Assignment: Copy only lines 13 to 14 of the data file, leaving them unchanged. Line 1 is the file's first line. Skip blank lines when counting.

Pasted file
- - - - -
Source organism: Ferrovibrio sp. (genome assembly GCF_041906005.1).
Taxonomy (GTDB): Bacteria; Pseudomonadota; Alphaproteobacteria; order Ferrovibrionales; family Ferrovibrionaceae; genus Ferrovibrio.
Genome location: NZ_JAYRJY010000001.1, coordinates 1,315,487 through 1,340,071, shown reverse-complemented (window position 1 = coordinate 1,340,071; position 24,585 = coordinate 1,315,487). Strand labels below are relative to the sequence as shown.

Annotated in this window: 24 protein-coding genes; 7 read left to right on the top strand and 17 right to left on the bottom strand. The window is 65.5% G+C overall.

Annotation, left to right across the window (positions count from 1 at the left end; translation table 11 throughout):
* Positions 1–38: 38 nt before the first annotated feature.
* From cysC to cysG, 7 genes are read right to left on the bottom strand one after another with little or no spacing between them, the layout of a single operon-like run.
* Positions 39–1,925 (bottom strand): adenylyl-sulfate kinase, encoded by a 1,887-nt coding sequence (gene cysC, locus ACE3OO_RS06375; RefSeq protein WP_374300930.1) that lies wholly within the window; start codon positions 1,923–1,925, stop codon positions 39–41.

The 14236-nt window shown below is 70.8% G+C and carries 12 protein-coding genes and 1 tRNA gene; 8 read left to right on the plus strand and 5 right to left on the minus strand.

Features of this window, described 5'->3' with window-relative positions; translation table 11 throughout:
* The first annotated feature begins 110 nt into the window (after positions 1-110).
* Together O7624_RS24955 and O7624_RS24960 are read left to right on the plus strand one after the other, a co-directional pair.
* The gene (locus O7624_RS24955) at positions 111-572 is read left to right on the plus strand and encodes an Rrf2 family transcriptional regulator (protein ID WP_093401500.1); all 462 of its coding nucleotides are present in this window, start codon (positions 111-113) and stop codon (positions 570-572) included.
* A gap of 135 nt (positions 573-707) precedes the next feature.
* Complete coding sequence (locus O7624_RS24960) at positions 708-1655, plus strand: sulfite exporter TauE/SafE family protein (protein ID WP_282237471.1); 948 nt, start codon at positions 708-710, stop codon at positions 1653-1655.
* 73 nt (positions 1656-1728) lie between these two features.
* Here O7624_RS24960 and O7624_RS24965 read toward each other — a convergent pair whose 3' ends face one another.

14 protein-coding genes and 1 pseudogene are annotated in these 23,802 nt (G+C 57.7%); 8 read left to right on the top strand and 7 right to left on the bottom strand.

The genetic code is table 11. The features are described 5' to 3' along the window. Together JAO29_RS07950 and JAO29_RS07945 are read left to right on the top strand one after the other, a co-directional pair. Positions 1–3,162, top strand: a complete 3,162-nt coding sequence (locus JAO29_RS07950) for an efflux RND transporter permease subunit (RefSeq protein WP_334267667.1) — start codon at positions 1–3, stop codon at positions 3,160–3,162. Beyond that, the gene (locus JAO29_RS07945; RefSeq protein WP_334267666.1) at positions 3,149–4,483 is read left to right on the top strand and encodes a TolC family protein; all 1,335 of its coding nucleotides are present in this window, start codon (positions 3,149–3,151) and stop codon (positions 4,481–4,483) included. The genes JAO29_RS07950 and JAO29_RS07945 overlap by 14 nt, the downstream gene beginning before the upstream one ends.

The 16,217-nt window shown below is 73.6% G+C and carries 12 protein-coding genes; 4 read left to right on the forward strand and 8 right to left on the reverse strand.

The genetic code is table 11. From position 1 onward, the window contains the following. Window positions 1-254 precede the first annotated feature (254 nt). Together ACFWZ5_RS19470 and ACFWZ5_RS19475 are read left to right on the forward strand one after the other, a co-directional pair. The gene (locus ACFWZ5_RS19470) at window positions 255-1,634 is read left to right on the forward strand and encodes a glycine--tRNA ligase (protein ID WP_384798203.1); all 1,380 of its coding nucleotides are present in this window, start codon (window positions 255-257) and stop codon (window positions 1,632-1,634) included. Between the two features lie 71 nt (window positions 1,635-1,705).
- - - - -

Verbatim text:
* The gene (locus O7624_RS24955) at positions 111-572 is read left to right on the plus strand and encodes an Rrf2 family transcriptional regulator (protein ID WP_093401500.1); all 462 of its coding nucleotides are present in this window, start codon (positions 111-113) and stop codon (positions 570-572) included.
* A gap of 135 nt (positions 573-707) precedes the next feature.